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SCBA not to follow BCI call for strike over Allahabad lawyer cop killing but to don white ribbons

The Supreme Court Bar Association (SCBA) announced that it would lodge its protest against last week’s alleged killing by a policeman of a lawyer on Allahabad court premises by wearing white ribbons, but would not be going on the national strike called by the Bar Council of India (BCI).

“We are not defying [the BCI],” said SCBA president Dushyant Dave in a message. “We have been expressly exempted [by the BCI] from the strike.”

In the notice dated 14 March 2015, the SCBA stated that it had decided in its meeting on Friday, 13 March, that:

“SCBA members will not abstain from wok on Monday 16th March 2015, however we will lodge our protest by putting a white ribbon on our coats on Monday.”

The resolution also included a condemnation of the incident, noting:

with deep anguish and sadness, the brutal, unprovoked and cold blooded murder of Mr. Nabi Hassan, a young and aspiring Lawyer. Supreme Court Bar Association believes that this is the most direct and harsh attack on Independence of Judiciary and Freedom of the Bar and its Members, and therefore, strongly condemns the incident.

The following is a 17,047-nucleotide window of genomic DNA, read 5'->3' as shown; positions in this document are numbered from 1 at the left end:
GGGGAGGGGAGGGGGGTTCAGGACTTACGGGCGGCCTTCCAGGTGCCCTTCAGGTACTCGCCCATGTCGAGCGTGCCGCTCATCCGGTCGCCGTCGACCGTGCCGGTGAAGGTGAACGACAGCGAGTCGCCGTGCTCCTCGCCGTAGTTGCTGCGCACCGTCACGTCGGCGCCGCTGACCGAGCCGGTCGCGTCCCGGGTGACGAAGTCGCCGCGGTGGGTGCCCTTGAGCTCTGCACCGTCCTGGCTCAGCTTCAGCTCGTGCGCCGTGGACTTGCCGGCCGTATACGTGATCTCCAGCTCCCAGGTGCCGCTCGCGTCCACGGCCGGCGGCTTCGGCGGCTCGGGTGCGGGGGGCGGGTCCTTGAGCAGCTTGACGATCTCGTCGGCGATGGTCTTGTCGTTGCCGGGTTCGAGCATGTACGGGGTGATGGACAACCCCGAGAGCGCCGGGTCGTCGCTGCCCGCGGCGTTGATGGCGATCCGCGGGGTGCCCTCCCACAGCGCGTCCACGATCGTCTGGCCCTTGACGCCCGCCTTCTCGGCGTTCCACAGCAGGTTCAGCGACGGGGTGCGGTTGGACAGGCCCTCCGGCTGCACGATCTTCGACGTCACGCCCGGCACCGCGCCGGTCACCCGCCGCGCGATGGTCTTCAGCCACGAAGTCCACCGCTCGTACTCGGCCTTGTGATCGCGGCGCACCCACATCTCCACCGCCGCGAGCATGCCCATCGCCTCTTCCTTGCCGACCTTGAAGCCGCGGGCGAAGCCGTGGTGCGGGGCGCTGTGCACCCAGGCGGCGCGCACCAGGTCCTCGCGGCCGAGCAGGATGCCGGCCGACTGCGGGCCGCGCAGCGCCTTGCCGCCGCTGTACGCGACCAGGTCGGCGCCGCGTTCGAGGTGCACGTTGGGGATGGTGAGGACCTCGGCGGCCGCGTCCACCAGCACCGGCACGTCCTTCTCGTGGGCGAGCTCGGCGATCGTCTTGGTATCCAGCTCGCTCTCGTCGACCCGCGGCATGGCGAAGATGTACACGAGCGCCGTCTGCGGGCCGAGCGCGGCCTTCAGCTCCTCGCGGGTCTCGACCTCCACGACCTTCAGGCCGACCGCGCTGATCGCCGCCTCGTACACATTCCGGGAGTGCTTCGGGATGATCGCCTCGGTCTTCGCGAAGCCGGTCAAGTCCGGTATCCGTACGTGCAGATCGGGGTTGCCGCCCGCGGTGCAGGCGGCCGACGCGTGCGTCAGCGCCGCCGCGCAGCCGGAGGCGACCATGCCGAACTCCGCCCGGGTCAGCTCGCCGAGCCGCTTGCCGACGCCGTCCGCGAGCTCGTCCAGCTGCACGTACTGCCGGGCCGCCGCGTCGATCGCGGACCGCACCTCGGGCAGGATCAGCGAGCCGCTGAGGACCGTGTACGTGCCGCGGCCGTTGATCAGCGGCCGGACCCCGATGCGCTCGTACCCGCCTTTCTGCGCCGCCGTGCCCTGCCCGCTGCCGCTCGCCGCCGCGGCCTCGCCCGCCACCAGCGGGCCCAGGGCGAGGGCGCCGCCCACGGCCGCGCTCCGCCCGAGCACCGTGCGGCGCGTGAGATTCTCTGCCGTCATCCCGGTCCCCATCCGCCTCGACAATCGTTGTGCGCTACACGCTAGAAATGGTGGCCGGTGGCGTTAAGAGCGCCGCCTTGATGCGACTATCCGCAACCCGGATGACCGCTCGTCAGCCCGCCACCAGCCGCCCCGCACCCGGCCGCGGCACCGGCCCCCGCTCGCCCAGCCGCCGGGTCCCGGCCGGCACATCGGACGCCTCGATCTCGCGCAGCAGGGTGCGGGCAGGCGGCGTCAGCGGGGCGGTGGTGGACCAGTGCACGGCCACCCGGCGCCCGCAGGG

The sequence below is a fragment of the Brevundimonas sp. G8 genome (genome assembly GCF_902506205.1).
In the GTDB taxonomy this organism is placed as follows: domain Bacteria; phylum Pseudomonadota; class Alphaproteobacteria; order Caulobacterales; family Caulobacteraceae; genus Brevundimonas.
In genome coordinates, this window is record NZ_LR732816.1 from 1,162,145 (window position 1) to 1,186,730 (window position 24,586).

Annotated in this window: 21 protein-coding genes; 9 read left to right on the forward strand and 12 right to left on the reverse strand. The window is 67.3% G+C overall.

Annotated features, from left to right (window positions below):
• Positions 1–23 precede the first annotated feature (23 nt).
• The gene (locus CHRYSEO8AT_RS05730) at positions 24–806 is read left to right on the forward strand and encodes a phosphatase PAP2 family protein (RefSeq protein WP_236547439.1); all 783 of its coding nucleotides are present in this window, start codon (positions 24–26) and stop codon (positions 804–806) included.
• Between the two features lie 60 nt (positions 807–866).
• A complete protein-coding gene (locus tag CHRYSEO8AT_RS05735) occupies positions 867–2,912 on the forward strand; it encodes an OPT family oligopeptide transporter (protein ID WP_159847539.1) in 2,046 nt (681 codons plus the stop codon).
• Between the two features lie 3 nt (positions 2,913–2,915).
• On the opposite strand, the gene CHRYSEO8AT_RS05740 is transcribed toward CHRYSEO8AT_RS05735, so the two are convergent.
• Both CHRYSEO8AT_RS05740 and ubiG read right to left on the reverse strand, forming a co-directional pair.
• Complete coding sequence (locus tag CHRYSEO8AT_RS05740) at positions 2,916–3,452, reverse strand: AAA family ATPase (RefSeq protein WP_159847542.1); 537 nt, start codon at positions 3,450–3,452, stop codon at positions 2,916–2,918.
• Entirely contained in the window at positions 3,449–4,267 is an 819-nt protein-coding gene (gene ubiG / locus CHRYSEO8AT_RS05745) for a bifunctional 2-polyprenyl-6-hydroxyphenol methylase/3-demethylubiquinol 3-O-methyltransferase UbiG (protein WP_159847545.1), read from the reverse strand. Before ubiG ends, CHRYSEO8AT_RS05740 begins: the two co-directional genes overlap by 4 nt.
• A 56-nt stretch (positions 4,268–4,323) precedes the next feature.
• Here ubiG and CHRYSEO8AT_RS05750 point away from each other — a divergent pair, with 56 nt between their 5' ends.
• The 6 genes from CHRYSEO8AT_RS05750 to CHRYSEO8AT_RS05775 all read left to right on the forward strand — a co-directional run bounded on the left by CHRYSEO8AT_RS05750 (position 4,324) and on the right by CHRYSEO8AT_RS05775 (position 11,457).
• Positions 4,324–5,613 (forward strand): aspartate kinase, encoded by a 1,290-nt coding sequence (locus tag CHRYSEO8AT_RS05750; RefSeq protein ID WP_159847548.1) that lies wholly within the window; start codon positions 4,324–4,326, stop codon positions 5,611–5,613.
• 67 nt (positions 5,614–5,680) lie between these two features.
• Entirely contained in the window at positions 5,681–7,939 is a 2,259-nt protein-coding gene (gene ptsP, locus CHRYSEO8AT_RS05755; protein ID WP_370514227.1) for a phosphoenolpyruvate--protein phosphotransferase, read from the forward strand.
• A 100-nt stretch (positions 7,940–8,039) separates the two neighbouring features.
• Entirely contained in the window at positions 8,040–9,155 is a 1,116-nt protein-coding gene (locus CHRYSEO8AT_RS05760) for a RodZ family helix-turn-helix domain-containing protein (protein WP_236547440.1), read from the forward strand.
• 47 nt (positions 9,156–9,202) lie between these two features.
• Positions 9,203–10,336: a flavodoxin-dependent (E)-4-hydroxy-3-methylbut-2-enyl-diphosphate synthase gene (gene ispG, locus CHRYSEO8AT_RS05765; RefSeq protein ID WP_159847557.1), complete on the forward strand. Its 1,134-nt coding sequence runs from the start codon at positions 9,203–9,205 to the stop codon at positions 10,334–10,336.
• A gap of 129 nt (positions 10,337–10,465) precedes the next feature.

The SCBA called on the executive and judiciary to take “strong and effective immediate measures” to bring justice to the victim’s family and prevent repetition of such incidents, and offered its “total support to the family for all such assistance as may be needed in future”.

A video of the incident in an Allahabad district court appeared to show a chaotic scene in which the police officer allegedly pulled out his weapon and shot Ahmad dead.

Meanwhile, according to the Asian Age, a Supreme Court bench of Chief Justice of India (CJI) HL Dattu and Justice SJ Mukhopadhaya on Friday (13 March) declined to pass an order banning another strike called by the Orissa Bar Association, saying:

This court has already given a judgment and laid down the procedure to be followed for calling a strike. It is for the Bar Council of India to take some measures. We can’t be giving directions. Litigants can always appear in the court in person if lawyers are unable to appear in court because of strike.

The Supreme Court’s 2002 constitution bench decision they relied on, curtailed the circumstances that lawyers could go on strikes to very narrow circumstances.

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